The Big Sick | Movie review by Steve Bennett

The Big Sick

Note: This review is from 2017

Movie review by Steve Bennett

The Big Sick is surely the funniest ‘girlfriend in a coma’ movie you’ll ever see.  Kumail Nanjiani – the comic hitherto best known for his work on Silicon Valley – and Emily V. Gordon have mined their real-life courtship to produce a near-perfect blend of comedy and drama, played out by an endearing and quirky cast.

Maybe because of those autobiographical roots, The Big Sick has an authenticity, as well as a beauty, in the way it explores complex emotions, without ever using sight of its comic goals.

Nanjiani plays a stand-up – as most comics must do in their calling-card projects – and Uber driver,  a disappointment to his traditional Pakistani family who are, of course, set on him being a lawyer. They are also set on him meeting a nice Muslim girl, and the pantomime of his fearsome mum (Zenobia Shroff) setting him up with a succession of singletons who just happen to be passing by at every family meal time is a knowing and funny running joke.

However, Kumail has fallen for a white girl he met at the comedy club, Emily, played by Zoe Kazan, as an endearing eccentric without ever straying into clichéd kookiness. A delightful, hesitant courtship plays out, flirty and touching as their caution erodes. Then the flashpoint, as the brutal reality hits Emily that this relationship will never work while Kumail is beholden to his orthodox family and they split up. Then she gets that ‘big sick’…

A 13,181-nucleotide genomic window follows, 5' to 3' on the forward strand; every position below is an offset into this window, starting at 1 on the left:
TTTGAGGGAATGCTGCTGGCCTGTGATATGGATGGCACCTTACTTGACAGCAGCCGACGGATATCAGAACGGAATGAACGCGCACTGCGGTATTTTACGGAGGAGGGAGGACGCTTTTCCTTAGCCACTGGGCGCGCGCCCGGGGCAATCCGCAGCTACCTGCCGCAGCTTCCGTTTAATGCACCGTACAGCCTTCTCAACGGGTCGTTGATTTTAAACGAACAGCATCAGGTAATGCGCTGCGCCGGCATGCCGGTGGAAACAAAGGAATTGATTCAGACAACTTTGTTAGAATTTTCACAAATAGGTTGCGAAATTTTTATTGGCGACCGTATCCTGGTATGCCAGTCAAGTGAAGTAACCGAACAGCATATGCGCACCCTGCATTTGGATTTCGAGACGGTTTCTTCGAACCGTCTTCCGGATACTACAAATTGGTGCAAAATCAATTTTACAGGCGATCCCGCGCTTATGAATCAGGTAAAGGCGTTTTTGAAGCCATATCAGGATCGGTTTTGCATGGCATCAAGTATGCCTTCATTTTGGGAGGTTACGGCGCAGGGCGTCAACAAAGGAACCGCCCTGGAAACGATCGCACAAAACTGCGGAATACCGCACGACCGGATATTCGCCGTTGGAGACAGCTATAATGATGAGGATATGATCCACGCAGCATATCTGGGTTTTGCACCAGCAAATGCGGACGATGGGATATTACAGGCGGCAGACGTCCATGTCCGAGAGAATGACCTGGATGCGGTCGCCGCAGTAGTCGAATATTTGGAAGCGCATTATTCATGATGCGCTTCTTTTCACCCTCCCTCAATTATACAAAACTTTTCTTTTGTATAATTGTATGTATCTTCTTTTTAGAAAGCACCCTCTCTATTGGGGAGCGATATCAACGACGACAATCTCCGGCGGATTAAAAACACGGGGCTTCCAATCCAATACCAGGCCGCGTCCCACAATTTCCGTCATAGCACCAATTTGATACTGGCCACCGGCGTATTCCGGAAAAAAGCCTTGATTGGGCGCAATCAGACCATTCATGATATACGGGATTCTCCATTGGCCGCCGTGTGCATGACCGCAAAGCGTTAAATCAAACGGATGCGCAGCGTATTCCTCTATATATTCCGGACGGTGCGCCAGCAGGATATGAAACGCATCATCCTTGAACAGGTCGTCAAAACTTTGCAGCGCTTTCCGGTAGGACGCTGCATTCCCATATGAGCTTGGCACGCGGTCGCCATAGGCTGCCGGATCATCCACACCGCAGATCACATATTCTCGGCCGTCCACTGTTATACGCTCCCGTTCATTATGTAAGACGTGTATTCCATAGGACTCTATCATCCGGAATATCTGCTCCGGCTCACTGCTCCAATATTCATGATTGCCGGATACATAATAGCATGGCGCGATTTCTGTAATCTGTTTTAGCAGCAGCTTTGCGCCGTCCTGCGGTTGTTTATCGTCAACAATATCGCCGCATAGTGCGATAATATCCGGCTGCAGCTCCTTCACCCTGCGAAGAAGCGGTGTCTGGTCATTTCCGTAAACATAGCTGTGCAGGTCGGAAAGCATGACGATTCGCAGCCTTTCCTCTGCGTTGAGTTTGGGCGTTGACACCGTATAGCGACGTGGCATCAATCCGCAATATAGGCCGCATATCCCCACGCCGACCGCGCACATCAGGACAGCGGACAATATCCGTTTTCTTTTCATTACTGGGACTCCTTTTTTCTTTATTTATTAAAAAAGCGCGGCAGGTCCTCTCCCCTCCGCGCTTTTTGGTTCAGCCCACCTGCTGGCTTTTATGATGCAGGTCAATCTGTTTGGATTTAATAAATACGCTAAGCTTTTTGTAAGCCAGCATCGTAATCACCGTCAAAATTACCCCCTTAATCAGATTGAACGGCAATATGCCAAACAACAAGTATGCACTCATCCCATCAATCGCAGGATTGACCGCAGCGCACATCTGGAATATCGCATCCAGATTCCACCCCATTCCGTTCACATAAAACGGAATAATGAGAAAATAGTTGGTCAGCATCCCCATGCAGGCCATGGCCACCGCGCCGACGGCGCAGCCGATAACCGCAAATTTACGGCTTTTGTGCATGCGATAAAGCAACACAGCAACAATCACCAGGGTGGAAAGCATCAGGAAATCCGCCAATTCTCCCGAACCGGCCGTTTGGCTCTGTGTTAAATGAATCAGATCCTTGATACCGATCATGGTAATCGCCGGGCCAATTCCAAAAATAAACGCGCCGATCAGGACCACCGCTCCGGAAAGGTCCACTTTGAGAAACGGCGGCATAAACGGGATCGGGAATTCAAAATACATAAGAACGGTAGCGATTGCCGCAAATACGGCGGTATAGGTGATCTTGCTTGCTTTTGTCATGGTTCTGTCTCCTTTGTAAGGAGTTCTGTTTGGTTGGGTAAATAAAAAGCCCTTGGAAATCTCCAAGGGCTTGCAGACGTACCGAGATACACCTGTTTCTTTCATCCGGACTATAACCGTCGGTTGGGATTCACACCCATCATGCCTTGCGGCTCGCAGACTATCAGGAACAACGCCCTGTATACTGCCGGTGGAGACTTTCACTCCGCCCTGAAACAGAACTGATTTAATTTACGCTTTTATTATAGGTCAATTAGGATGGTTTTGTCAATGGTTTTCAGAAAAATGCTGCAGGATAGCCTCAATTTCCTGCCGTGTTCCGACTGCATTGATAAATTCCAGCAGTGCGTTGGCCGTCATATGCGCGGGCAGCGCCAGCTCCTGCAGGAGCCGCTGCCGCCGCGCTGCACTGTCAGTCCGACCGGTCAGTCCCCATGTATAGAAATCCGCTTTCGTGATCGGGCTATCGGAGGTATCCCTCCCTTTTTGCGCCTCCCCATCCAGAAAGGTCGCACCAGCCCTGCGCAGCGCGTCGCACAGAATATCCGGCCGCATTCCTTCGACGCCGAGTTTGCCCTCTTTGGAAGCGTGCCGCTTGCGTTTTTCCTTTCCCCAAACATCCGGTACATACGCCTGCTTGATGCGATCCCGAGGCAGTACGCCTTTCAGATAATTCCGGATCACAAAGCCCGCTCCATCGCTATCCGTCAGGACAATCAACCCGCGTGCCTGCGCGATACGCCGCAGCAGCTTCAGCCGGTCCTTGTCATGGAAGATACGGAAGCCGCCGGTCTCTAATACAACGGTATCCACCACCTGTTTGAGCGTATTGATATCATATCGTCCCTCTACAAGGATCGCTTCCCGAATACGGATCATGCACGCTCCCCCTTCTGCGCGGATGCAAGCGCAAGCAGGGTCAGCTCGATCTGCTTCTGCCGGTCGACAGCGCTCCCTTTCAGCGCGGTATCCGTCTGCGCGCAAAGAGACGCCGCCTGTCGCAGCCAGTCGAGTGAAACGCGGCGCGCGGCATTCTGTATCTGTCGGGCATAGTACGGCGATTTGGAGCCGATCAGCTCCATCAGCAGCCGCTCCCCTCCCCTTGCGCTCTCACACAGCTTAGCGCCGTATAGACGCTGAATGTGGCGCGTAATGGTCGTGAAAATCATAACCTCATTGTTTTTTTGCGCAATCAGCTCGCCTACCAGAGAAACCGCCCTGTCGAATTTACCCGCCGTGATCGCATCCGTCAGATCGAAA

While she’s unconscious, Kumail is forced to forge a new relationship – and this one from the prickliest of starts – with Emily’s parents. It’s a career redefining performance from Ray Romano as father Terry, advancing the comedy doofus of Everybody Loves Raymond by giving his character complexity as well as a superbly defined deadpan. Meanwhile Holly Hunter compels as steely mum Beth. 

Every character has depth in this movie that could so easily fall into familiar patterns of culture-clash comedy, medical tearjerker or ‘meet the parents’ conflict, yet dances around them every time.

Pretty much the only scenes that do play out as expected are in the comedy club green room, as the comedians snipe at each other superbly. The tone, combining the apparently contradictory stances of savage rivalry and cliquey camaraderie is, like everything in this film, spot on. Bo Burnham’s cuttingly sharp CJ s not far from his own stage persona, though there’s clearly affection behind the jibes he and Mary (Aidy Bryant) dole out to Kumail. Only Kurt Braunohler, wonderfully inventive in his real comedy career, plays against type as the no-hope hack Chris, who’s also Kurmail’s roommate.

The path of true love never ran smooth, and the film doesn’t shy away from the toughness of making relationships work – but is ultimately optimistic that love conquers such trials, without ever expressing it so tritely. Another cliché dodged.

Tender while being proper laugh-out-loud hilarious in almost every scene and unflashily directed by Michael Showalter, The Big Sick is a classy piece of comedy. The film could maybe do with a 15-minute haircut, especially towards the end of the second act, but that’s the only minor gripe about this near-perfect date night treat.

• The Big Sick is on general release from Friday

Review date: 25 Jul 2017
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